Hɛhɛwšin: Community paints Tla’amin canoes
Photos and story by Cara McKenna
Editor’s note: While covering a canoe painting ceremony at Klah ah men (Lund) for the Salish Sea Sentinel, I was honoured to be called forward as one of several witnesses for the event. Since it is a witness’s job to remember significant events, I’d like to recognize that prior to sharing the story below. Emote.
Two new Tla’amin canoes are ready to take to the water after people from the Indigenous and non-Indigenous communities came together to prime and paint the vessels.
The canoes were built over the past year as part of the Hɛhɛwšin (The Way Forward) initiative.
On May 6, the canoes were brushed with cedar and carried from storage at the Lund Hotel to a tent near the water where Tla’amin Elder Elsie Paul made the first brushstroke of primer to the wood. Afterwards, dozens of other attendees took turns painting.
“We’re so proud,” Paul said. “We’re moving forward and doing a lot of wonderful things out here.”
The canoes called Hɛhɛwšɩn and ƛičos were carved in a months-long process led by Tla-o-qui-aht carver Joe Martin and involved more than 1,000 schoolchildren and other community members.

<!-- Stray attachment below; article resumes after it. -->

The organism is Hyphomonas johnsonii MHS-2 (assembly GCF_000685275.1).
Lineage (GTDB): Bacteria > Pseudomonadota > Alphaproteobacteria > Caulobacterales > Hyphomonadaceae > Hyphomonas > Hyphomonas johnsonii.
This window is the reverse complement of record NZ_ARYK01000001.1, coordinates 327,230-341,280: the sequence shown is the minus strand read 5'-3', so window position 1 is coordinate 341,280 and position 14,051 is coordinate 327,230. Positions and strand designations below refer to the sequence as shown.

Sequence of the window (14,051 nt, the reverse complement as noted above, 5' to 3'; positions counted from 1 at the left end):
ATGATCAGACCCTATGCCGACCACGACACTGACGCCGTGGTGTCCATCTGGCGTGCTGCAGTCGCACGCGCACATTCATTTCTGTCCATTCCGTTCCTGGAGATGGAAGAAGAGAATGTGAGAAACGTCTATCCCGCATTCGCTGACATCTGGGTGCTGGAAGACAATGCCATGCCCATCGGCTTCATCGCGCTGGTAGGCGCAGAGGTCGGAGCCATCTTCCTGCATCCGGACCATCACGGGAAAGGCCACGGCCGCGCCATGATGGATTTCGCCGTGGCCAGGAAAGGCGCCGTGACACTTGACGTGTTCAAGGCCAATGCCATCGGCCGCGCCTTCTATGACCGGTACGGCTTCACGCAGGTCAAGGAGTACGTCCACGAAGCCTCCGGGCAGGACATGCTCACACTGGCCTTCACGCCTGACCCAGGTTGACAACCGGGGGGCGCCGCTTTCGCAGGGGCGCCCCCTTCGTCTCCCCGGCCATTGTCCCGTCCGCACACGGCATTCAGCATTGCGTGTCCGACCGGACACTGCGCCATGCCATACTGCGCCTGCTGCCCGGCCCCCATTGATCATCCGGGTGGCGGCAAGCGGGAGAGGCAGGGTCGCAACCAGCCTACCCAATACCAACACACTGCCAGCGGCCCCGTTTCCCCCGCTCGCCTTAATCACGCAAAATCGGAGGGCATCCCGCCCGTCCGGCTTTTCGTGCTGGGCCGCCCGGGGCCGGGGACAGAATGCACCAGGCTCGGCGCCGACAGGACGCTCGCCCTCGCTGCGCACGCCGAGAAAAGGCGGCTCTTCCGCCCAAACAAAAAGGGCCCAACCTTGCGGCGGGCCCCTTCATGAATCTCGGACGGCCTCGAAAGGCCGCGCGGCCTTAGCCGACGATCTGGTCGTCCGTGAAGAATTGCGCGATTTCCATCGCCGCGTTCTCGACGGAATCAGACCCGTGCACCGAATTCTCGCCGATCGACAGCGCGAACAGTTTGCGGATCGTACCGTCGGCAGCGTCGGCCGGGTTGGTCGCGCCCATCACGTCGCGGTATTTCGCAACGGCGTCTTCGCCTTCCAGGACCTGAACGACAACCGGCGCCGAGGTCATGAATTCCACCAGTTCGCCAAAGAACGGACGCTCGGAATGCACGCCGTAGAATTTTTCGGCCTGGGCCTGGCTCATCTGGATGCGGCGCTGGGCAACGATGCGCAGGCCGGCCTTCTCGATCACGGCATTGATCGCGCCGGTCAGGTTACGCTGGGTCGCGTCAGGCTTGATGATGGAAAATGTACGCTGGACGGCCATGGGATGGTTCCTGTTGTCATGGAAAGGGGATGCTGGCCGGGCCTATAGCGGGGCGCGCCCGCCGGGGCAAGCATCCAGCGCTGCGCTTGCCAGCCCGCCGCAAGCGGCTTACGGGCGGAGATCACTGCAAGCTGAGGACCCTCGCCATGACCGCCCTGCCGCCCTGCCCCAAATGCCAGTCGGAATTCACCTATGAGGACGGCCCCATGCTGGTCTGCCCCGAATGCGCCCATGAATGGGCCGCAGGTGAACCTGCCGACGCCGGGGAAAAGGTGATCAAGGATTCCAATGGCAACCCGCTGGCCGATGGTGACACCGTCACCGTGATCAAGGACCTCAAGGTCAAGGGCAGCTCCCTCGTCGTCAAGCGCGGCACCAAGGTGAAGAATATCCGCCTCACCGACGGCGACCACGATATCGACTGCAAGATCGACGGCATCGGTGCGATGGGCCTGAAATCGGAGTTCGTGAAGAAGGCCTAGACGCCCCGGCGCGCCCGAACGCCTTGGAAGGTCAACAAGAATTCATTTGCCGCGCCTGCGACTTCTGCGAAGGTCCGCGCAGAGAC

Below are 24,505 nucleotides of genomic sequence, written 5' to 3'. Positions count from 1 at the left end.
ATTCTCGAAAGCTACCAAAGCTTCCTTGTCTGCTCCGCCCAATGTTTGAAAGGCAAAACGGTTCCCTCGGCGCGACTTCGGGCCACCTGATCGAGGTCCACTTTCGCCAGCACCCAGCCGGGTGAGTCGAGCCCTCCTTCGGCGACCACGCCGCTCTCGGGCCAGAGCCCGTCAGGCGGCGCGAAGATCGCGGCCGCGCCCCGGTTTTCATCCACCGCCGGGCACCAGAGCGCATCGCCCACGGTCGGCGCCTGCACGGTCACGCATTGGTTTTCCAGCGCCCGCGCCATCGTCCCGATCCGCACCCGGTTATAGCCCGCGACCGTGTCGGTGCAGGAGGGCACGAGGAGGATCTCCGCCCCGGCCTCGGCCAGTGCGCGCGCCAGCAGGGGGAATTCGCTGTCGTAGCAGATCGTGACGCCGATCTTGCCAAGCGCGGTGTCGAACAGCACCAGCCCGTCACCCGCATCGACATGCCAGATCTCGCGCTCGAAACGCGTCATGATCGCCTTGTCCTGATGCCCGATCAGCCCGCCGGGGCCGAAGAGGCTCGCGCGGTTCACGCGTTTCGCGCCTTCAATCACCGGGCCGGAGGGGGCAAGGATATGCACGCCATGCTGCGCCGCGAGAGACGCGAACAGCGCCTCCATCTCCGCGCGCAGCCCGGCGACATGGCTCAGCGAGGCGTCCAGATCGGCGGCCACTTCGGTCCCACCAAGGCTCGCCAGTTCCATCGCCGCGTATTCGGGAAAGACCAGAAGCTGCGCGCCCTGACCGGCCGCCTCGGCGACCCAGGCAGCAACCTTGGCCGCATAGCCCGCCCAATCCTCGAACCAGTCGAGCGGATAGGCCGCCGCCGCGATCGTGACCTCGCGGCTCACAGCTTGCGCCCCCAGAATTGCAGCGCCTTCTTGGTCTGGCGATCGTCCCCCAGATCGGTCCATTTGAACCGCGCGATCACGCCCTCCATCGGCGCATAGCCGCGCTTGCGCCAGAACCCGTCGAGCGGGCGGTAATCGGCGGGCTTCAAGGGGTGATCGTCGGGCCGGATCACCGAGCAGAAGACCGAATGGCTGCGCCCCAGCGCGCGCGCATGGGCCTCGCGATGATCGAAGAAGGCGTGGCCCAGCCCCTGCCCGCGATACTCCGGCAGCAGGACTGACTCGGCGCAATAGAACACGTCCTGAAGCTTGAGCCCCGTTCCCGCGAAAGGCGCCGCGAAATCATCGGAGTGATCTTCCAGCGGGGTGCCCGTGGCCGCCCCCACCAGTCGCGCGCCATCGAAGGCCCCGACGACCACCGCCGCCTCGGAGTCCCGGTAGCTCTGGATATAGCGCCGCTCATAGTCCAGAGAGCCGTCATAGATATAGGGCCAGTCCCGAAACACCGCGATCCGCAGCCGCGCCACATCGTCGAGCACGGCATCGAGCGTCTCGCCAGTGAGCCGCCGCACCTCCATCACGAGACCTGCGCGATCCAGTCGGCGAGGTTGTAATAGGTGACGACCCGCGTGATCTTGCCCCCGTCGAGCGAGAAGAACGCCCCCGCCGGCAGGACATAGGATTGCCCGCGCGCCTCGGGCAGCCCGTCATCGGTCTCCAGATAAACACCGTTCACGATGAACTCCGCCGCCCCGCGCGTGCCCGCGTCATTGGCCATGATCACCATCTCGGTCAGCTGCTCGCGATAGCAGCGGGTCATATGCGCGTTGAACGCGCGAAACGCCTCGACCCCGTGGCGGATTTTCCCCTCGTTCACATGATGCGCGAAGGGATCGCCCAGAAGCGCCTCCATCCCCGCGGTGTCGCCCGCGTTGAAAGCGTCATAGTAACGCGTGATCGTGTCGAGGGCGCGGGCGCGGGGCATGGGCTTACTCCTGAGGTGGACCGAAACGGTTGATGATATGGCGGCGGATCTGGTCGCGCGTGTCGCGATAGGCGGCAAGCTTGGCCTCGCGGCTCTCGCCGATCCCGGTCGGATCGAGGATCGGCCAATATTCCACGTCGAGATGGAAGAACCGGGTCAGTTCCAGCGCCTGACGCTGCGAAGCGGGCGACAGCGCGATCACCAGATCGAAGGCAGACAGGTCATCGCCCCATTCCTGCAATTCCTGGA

Hɛhɛwšɩn is a full-sized vessel that’s centred around reconciliation, and ƛičos (springtime) is a smaller canoe for children and youth.
The canoe hulls have now been painted black, and the Hɛhɛwšɩn canoe is adorned by an eagle design that was created by artist Sherman Pallen.
In the spirit of Hɛhɛwšɩn, Pallen has given the non-Indigenous community permission to paint his design onto the canoe. Lund resident Courtney Cressy, who is also an artist, painted the final piece on.
Pallen said, though he worked meticulously on the piece to get it just right, he left the final design decisions to the painters.
“I have to really work hard (on my art),” Pallen said. “In order to get a vision, I have to live it, breathe it, do it. I have to be inspired.”
Now that the canoes are finished, Tla’amin member Drew Blaney (Kespahl) said that the summer is going to be a busy one for the new canoes, as they are set to be used in several journeys: Tribal Journeys, Pulling Together and Awaken the Canoes.
“So these canoes are going to be well used this summer,” he said. “I really look forward to seeing them on the water.”
Cyndi Pallen (čɩnɛ)—who started the Hɛhɛwšɩn initiative along with Elder John Louie (Yahum) and Lund resident Phil Russell (k̓ʷʊnanəm)—explained that the ultimate goal of the initiative is to see a better future.
Hɛhɛwšɩn has now formed a committee and will be initiating more reconciliation-centred activities in months to come.
“It’s a gift that we are all together here because at one point, we were never
together,” she said. “The journey that we’re working towards today is to have our children be represented in a good way in society.”